All in all, while it seems really odd that a project has gone on for 18 months, and is still in it's 0.1 release series, from raw statistics it becomes apparent that we'r actually quite on-track with development speeds, compared to other clients. The illusion that Hydranode is still very young project comes from the fact that other projects have become widely usable a lot sooner, for example eMule got it's 1'000'000th download just after 4 months since the project was registred on SourceForge. This can be explained by the fact that the other clients have user interfaces built-in (or engines built into user interfaces :)), which means they became usable to wider audience lot earlier in the development process. However, with Hydranode, we have one fully-featured network module, and are developing second large network plugin, yet have no user interface to speak of, the latter of which creates the illusion.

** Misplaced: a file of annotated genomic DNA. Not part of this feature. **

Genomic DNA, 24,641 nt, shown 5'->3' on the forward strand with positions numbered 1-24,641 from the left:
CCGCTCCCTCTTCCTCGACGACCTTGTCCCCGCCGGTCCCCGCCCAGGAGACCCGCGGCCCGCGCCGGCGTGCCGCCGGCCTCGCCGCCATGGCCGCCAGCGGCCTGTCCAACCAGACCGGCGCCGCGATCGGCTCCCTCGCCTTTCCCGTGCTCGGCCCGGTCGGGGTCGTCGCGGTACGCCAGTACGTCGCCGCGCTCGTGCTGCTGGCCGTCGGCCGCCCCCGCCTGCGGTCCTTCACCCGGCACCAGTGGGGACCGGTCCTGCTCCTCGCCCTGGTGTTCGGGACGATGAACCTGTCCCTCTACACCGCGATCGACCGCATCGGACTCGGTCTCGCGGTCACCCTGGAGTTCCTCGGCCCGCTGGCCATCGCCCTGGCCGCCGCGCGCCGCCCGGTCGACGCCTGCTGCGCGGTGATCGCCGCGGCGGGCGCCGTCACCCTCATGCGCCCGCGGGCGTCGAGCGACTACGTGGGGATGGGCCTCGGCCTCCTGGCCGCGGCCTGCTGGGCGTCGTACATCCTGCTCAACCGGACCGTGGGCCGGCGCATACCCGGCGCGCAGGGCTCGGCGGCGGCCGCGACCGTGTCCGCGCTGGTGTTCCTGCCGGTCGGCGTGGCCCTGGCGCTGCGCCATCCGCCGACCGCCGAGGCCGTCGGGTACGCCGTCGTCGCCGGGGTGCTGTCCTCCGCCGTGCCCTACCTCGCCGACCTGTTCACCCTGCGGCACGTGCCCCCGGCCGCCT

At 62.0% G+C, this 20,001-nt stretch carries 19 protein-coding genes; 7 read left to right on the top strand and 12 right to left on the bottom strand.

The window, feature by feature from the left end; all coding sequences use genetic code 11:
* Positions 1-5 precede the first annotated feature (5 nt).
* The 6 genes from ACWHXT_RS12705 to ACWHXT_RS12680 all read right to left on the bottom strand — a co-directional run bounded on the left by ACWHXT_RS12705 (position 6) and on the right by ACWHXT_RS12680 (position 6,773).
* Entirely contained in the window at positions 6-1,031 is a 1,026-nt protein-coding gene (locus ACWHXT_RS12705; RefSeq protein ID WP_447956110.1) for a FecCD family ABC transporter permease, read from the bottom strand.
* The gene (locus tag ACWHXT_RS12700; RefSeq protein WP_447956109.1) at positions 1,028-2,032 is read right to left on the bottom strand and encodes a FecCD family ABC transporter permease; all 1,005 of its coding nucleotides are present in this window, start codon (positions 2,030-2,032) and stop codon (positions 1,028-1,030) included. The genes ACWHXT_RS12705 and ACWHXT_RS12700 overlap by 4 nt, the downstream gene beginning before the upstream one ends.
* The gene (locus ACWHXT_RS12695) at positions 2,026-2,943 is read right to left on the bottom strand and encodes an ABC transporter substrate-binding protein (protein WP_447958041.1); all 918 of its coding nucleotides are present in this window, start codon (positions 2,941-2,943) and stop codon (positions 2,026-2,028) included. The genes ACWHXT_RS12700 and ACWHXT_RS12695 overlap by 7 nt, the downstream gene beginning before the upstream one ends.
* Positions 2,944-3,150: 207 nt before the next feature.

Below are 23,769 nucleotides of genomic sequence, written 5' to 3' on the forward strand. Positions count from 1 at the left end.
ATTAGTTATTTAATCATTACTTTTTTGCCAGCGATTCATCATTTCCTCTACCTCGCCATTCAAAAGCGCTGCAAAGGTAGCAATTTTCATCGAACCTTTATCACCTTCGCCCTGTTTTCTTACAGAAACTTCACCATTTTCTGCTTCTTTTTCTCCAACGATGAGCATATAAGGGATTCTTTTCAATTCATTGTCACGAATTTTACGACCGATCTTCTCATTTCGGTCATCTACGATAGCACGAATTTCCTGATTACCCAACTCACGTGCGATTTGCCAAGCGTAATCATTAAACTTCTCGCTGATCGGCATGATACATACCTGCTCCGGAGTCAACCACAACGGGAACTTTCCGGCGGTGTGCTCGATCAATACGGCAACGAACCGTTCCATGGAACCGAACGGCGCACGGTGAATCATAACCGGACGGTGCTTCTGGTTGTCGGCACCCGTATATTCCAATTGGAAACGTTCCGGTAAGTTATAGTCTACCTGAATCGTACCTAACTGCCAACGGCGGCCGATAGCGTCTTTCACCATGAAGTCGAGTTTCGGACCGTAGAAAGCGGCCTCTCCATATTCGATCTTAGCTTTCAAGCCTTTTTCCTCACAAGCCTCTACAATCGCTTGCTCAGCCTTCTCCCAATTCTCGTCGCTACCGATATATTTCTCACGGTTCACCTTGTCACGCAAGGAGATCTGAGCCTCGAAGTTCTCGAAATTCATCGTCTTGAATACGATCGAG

Madcat.



Comments:
Well... even lacking an interface, Hydranode surely is the best client out there. After I got my hands on the first usable build, I never let go. And I'm sure it will only get better and better. Can't wait to start using the Torrent module! Ah, the dream of multi-net downloads! :)
Great work, Madcat & co.
 
It is good, but until it offers the same performance as other clients, I cannot justify using it. Especially for rare files, Kad is vital, as is (to a lesser extent) distributed tracking for BT.

I also believe that once a basic (but usable) GUI is implemented many more people will notice the project and hence offer help with coding and tracking down bugs. Then people will be able to offer non-critical code such as first-start wizards that help the user configure their firewalls and speed limits, and automatic updating (a must in my opinion, I am many times more likely to update my software if doing so only requires pressing OK in a dialog [ĀµTorrent does this beautifully, Azureus manages this OK, but takes a lot longer due to its size and because it downloads the updates by torrent, eMule only launches your browser, not good enough :D])
 
Already 18month? and not cake? :)

well i'm very impressed by all ur work in all this time! all i can say is that i hope to start writing as good and fast as u :)

I for one welcome our WithoutGUI P2P overlord! :P

( ok too much /. i know... :P )

anyway my best wish for the project i can't wait to see when you will first start publish it to the "dumb" users!